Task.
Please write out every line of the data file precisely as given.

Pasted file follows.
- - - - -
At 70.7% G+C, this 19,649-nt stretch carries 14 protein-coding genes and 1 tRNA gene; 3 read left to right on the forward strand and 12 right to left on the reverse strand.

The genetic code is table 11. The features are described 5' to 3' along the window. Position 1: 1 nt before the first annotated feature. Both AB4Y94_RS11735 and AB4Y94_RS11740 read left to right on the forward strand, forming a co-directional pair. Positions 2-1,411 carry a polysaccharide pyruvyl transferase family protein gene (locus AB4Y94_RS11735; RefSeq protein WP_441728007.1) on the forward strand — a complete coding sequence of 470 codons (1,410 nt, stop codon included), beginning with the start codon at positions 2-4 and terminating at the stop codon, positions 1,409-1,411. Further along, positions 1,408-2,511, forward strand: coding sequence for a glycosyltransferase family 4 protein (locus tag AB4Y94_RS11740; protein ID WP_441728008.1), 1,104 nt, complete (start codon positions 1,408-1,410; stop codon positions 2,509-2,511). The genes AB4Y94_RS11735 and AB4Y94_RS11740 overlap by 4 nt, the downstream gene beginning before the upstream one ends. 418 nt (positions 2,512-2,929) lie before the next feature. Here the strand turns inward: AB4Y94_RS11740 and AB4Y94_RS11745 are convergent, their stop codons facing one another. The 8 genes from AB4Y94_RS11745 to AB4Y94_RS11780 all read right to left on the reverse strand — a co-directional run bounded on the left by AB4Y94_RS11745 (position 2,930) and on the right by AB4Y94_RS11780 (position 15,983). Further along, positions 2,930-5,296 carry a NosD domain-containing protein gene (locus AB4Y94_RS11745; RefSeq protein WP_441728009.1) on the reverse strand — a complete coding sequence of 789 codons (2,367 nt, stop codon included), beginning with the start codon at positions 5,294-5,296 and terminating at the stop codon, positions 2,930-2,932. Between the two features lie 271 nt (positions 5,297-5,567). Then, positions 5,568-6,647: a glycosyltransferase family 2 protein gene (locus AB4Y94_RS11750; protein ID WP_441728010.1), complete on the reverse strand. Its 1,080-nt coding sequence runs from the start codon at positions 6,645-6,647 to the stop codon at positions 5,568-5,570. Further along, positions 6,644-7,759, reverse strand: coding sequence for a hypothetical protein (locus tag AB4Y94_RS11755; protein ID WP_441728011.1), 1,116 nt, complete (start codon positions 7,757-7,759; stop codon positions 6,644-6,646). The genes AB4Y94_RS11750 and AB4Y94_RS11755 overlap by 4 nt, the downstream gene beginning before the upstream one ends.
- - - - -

At 70.7% G+C, this 19,649-nt stretch carries 14 protein-coding genes and 1 tRNA gene; 3 read left to right on the forward strand and 12 right to left on the reverse strand.

The genetic code is table 11. The features are described 5' to 3' along the window. Position 1: 1 nt before the first annotated feature. Both AB4Y94_RS11735 and AB4Y94_RS11740 read left to right on the forward strand, forming a co-directional pair. Positions 2-1,411 carry a polysaccharide pyruvyl transferase family protein gene (locus AB4Y94_RS11735; RefSeq protein WP_441728007.1) on the forward strand — a complete coding sequence of 470 codons (1,410 nt, stop codon included), beginning with the start codon at positions 2-4 and terminating at the stop codon, positions 1,409-1,411. Further along, positions 1,408-2,511, forward strand: coding sequence for a glycosyltransferase family 4 protein (locus tag AB4Y94_RS11740; protein ID WP_441728008.1), 1,104 nt, complete (start codon positions 1,408-1,410; stop codon positions 2,509-2,511). The genes AB4Y94_RS11735 and AB4Y94_RS11740 overlap by 4 nt, the downstream gene beginning before the upstream one ends. 418 nt (positions 2,512-2,929) lie before the next feature. Here the strand turns inward: AB4Y94_RS11740 and AB4Y94_RS11745 are convergent, their stop codons facing one another. The 8 genes from AB4Y94_RS11745 to AB4Y94_RS11780 all read right to left on the reverse strand — a co-directional run bounded on the left by AB4Y94_RS11745 (position 2,930) and on the right by AB4Y94_RS11780 (position 15,983). Further along, positions 2,930-5,296 carry a NosD domain-containing protein gene (locus AB4Y94_RS11745; RefSeq protein WP_441728009.1) on the reverse strand — a complete coding sequence of 789 codons (2,367 nt, stop codon included), beginning with the start codon at positions 5,294-5,296 and terminating at the stop codon, positions 2,930-2,932. Between the two features lie 271 nt (positions 5,297-5,567). Then, positions 5,568-6,647: a glycosyltransferase family 2 protein gene (locus AB4Y94_RS11750; protein ID WP_441728010.1), complete on the reverse strand. Its 1,080-nt coding sequence runs from the start codon at positions 6,645-6,647 to the stop codon at positions 5,568-5,570. Further along, positions 6,644-7,759, reverse strand: coding sequence for a hypothetical protein (locus tag AB4Y94_RS11755; protein ID WP_441728011.1), 1,116 nt, complete (start codon positions 7,757-7,759; stop codon positions 6,644-6,646). The genes AB4Y94_RS11750 and AB4Y94_RS11755 overlap by 4 nt, the downstream gene beginning before the upstream one ends.